Two types of diffusive samplers, both of which are compatible with thermal desorption, but differ in their geometry-SKC-Ultra (badge-type) and Radiello (radial symmetry-type)-were evaluated indoors and outdoors under varying temperature, humidity and wind speed conditions, using the graphitized adsorbents Carbopack X or Carbograph 5 to measure 1,3-butadiene and benzene in ambient air. The results obtained by diffusive sampling were compared with results obtained using a conventional active sampling method over both long (1 week) and shorter periods (6-24 h). Analysis and detection were performed using an automatic thermal desorber (ATD) connected to a gas chromatograph-flame ionization detector (GC/FID). Results from each sampler and adsorbent combination were examined using ordinary or multiple linear regression analysis. The overall uncertainty (OU) was also determined. In general, the results obtained with both samplers showed good agreement with those obtained by active sampling. Carbopack X appeared to be a more efficient adsorbent than Carbograph 5 for 1,3-butadiene, but the two adsorbents were equivalent for benzene. No effects of either humidity or air velocity were observed. Minor temperature effects were observed for both samplers for 1,3-butadiene. In summary, the results confirmed the accuracy of sampling rates previously determined for the two samplers and adsorbents. We consider the two samplers to be suitable for stationary and personal monitoring for the general population of 1,3-butadiene and benzene in various environments, indoors and outdoors. They are almost independent of meteorological conditions and may be suitable for monitoring industrial atmospheres.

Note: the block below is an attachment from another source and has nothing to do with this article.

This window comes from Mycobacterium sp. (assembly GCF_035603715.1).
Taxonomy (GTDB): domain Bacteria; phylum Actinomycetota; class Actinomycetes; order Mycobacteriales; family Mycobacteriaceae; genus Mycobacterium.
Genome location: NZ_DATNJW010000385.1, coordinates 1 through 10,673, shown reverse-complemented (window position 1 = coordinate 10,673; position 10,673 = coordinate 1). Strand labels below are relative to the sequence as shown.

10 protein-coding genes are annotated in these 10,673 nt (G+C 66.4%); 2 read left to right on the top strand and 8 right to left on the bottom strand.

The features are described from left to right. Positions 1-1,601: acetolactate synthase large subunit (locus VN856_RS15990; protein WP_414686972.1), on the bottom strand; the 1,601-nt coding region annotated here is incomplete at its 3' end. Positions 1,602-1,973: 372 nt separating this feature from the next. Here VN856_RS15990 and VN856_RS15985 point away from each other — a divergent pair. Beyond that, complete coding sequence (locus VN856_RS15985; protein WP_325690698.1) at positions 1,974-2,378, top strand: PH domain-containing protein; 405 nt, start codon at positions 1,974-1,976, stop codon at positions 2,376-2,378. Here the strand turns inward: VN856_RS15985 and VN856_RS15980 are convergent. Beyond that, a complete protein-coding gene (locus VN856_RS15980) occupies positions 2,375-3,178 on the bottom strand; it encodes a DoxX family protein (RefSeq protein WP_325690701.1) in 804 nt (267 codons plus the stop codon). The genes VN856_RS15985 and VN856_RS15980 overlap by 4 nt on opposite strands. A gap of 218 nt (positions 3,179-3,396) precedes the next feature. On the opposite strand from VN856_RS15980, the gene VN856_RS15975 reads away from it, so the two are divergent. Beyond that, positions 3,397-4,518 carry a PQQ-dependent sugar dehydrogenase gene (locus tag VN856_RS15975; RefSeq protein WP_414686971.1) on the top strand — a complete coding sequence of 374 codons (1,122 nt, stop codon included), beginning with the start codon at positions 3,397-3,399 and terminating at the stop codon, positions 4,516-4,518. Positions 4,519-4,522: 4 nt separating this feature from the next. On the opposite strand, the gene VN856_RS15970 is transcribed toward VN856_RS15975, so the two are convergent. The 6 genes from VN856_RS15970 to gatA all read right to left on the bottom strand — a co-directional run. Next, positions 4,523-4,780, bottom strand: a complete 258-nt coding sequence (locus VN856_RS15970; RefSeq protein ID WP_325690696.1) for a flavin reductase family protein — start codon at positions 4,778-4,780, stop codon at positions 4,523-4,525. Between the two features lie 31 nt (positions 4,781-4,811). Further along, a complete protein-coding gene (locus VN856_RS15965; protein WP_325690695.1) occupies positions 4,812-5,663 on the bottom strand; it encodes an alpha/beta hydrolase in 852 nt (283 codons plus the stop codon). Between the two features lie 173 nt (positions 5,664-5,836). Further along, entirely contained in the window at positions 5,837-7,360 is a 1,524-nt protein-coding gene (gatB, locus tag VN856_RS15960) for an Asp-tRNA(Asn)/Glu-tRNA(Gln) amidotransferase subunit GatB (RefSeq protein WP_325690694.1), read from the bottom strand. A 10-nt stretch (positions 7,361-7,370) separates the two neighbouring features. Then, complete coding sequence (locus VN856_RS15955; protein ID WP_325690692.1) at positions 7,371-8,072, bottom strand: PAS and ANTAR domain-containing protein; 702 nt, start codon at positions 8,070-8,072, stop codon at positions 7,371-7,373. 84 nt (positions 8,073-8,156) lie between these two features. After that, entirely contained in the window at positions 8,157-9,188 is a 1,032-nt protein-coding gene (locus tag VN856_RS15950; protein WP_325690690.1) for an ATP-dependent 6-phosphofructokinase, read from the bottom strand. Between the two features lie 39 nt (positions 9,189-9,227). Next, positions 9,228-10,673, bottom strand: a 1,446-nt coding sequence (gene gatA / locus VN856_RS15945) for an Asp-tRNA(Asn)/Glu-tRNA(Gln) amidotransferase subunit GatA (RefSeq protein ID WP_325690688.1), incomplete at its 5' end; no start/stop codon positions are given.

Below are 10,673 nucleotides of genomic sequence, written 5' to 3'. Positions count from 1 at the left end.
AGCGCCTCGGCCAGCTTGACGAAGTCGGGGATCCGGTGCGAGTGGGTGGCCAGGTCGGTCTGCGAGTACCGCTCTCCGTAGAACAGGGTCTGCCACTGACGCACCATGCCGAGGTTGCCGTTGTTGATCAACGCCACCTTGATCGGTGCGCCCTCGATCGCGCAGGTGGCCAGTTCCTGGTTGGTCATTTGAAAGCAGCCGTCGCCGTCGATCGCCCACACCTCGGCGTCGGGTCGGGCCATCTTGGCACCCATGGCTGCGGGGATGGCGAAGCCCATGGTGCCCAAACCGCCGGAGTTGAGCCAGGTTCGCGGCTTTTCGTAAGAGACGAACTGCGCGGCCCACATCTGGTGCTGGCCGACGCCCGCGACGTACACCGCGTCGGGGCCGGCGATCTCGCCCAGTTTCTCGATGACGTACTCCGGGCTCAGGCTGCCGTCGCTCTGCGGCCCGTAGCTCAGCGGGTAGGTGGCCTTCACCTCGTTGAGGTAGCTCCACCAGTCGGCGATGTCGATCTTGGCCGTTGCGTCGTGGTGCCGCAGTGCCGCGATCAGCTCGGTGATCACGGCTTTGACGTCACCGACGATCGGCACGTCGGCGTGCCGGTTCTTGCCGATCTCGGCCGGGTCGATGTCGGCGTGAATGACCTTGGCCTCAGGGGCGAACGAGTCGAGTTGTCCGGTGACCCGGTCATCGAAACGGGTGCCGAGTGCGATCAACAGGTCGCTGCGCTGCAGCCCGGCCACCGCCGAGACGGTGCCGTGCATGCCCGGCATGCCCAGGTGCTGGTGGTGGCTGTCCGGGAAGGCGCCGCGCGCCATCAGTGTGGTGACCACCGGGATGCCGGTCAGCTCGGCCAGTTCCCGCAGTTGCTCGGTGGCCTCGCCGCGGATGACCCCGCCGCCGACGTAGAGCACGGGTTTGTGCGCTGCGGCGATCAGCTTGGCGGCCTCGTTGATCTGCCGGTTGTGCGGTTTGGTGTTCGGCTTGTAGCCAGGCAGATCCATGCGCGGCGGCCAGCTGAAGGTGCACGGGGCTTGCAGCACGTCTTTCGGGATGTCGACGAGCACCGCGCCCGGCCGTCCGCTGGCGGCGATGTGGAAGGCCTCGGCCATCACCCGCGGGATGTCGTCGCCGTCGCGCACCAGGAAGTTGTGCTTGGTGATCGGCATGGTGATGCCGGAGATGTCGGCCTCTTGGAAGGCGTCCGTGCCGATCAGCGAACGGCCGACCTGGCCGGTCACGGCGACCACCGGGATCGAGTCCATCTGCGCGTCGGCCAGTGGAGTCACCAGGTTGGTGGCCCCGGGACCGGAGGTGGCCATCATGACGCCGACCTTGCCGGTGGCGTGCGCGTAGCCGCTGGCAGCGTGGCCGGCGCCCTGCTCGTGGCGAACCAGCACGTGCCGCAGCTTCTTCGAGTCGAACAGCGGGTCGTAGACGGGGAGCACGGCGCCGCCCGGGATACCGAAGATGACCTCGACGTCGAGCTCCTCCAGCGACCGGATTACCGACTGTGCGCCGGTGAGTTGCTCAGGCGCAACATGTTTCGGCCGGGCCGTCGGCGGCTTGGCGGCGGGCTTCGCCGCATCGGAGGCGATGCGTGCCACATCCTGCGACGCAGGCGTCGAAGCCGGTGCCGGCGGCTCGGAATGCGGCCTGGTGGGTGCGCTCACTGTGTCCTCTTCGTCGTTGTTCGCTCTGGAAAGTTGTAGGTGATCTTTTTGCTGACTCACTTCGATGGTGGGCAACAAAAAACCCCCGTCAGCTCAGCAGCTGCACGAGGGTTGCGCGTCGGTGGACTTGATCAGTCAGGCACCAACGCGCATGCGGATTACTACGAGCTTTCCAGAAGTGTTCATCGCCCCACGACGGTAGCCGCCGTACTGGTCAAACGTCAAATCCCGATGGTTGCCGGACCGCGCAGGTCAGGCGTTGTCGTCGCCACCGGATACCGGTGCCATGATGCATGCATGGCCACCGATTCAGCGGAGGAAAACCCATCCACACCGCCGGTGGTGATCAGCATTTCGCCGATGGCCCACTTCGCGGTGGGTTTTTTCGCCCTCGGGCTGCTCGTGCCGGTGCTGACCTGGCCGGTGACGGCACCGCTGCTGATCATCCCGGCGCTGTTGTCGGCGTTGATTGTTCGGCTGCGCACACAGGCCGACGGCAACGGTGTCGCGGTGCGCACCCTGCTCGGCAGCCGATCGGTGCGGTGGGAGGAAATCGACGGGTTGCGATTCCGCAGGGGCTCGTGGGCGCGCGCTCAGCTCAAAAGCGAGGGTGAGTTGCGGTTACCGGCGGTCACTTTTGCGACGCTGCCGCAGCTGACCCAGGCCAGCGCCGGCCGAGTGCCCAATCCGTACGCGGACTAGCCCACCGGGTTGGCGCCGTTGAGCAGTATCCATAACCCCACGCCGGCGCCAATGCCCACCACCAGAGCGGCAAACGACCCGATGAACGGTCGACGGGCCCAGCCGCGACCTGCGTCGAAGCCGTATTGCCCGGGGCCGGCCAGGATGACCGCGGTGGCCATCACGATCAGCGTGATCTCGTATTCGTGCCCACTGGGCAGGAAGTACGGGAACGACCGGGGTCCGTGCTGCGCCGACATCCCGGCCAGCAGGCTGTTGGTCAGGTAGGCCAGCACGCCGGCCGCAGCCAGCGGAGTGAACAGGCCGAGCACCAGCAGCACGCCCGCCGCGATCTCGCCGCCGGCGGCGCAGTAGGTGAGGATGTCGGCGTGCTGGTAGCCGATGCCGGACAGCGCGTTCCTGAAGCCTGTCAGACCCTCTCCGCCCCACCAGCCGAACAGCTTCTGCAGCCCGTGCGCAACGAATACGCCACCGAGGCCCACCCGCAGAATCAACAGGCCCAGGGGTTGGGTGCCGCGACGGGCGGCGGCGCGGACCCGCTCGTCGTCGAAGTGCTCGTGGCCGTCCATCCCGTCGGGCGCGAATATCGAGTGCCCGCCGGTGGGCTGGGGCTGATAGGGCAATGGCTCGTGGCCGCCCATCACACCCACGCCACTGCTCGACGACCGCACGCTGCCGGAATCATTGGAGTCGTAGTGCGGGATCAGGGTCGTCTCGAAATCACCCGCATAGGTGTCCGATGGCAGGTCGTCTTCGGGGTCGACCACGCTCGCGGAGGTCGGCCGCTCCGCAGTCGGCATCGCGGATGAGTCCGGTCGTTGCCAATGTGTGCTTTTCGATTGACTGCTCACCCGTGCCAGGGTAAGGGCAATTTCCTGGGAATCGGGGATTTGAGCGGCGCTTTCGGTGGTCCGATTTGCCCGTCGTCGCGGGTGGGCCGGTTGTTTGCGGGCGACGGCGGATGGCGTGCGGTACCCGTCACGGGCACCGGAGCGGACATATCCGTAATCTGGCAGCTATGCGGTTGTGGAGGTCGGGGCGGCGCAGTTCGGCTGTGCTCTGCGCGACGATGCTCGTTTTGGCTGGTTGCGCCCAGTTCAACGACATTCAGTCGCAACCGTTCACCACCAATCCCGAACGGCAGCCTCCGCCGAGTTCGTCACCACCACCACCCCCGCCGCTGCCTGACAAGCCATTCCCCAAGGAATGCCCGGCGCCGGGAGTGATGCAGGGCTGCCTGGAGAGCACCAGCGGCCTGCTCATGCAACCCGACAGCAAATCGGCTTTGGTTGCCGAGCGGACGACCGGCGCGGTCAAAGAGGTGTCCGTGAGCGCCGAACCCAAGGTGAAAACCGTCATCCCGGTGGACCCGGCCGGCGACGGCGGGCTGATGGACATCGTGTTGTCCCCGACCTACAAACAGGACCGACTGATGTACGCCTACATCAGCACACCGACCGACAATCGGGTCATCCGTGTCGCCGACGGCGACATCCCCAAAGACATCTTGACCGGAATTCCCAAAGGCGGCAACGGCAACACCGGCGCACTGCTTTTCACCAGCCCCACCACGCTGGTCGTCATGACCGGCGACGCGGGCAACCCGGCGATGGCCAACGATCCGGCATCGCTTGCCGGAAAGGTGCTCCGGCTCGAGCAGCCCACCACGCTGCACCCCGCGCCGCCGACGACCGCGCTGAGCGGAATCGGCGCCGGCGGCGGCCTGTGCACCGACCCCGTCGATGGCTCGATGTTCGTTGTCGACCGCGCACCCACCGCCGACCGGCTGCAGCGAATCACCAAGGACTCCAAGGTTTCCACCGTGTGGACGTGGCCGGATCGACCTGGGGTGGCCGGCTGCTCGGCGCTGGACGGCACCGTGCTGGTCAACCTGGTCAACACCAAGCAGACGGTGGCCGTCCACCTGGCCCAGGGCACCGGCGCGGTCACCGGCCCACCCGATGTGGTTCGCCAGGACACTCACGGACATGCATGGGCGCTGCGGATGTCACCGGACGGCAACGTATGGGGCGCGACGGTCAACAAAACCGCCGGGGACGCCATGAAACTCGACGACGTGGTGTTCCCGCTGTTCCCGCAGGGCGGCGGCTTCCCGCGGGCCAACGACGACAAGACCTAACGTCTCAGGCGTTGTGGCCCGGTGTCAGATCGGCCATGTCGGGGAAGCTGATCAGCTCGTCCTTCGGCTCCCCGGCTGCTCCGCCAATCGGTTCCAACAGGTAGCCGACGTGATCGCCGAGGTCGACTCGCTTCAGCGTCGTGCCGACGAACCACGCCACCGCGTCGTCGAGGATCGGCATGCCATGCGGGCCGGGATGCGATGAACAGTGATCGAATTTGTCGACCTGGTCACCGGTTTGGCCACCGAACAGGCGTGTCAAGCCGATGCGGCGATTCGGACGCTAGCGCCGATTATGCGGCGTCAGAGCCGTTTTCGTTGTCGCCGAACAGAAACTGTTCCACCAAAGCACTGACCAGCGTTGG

• 18.
    Söderström, Hanna
    et al.